An extra battery will cost an added $939 and an extra charger runs $129. Other accessories, like kickstands, locks, and even a GPS tracker are priced on the website. It’s very easy to turn your Mono into a vehicle that costs over $10,000.
Triobike Mono review: The competition
The Mono fits into a pretty large e-bike segment. There’s plenty of competition, though most of the Mono’s direct competitors don’t look a whole lot like it does. The unique cargo box sets it apart, but generally, it accomplishes the same thing as its competitors: move stuff, and people.
The Mono goes up against bikes like Yuba’s SuperCargo CL (starting at $6,000), Urban Arrow’s Family e-cargo bike (starting at $6,000), and Riese and Müller’s Load 60 (starting at $8,800). It features a three-wheel design like the Bunch Coupe.
So it fits generally into the range of expected cost for such a bike, though it’s on the higher end of that range. The question is, should it be? It’s closest in price to the Riese and Müller Load 60, which features front and rear suspension, a Shimano XT/FSA mix drivetrain, and Tektro hydraulic disc brakes.
The Riese and Müller’s motor and battery spec also beats the Triobike Mono. The Bosch Cargo Line motor has 85Nm torque and a 36V, 500Wh battery (and there are 2 batteries included at the base model, whereas you must purchase a second battery from Triobike separately).
Given the competition’s spec and pricing, it seems the Triobike Mono is on the expensive side for what you get.
Triobike Mono review: Verdict
The Triobike Mono has a ton of capacity and it’s a ton of fun for the kids riding in the capsule. But it’s not a fun bike to ride for the adult doing the pedaling.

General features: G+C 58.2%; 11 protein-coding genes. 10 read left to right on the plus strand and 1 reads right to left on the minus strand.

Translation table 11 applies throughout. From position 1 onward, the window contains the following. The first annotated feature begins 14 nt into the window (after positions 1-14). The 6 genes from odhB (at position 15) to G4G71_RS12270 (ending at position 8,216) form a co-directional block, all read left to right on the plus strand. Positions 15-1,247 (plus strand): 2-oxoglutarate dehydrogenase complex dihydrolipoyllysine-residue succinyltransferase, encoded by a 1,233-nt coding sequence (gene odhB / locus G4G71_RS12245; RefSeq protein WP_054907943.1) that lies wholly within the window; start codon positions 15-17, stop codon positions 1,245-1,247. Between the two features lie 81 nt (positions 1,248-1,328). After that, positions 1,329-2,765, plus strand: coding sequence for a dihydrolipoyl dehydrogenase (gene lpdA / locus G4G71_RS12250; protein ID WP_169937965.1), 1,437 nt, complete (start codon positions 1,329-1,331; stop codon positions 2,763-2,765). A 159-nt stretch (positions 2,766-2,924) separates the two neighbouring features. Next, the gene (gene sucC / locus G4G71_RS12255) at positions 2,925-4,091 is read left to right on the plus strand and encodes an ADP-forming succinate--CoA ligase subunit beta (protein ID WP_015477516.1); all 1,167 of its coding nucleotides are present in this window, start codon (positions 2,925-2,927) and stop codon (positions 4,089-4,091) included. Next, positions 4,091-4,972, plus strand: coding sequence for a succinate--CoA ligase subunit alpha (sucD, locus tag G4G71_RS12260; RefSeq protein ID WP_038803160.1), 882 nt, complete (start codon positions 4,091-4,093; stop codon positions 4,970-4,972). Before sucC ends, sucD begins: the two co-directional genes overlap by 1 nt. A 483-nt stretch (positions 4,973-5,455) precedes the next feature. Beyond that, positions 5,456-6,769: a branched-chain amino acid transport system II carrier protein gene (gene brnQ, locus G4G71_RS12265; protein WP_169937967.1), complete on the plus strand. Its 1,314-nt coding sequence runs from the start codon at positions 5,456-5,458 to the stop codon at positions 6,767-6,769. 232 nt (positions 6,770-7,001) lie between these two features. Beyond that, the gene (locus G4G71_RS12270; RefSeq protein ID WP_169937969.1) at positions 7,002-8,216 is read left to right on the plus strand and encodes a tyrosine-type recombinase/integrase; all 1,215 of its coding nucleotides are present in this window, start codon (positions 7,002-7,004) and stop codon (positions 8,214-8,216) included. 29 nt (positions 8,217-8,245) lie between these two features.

The biggest drawback to the Triobike Mono is the steering. The learning curve here is super-steep and it’s very easy to oversteer and get one of the two front wheels off the ground. On off-camber roads, steering the Triobike Mono can be a scary proposition.
It seems that the steering is so unpredictable because you end up moving the entire cargo box along with the handlebar. At speeds over 14 MPH, the steering becomes noticeably more difficult to control. Our review of the Bunch Coupe revealed similar reservations with steering, and both bikes require a learning curve to learn how to steer safely and properly.
The best electric bikes in this category separate the steering from the box itself; in other words, when the bike turns, the cargo box stays put. Not so on the Mono. Shifting all that weight seems to contribute to the difficult steering.
The cargo box is the Mono’s best feature. It’s big, versatile, and looks pretty cool. I liked using the hood too, which made it easy to protect the contents of the cargo box without feeling completely cut off from the inside of the box. I frequently used the zippers to access my camera within the box.
The Mono from Triobike seems best for parents who live in a city where high speeds aren’t going to be a factor. It’s also good if you’re going to carry heavy loads frequently — think big trips to the grocery store. It’s best on flat paths and roads; once the road goes down, the steering gets difficult to control. But that’s a lot of caveats for something this expensive.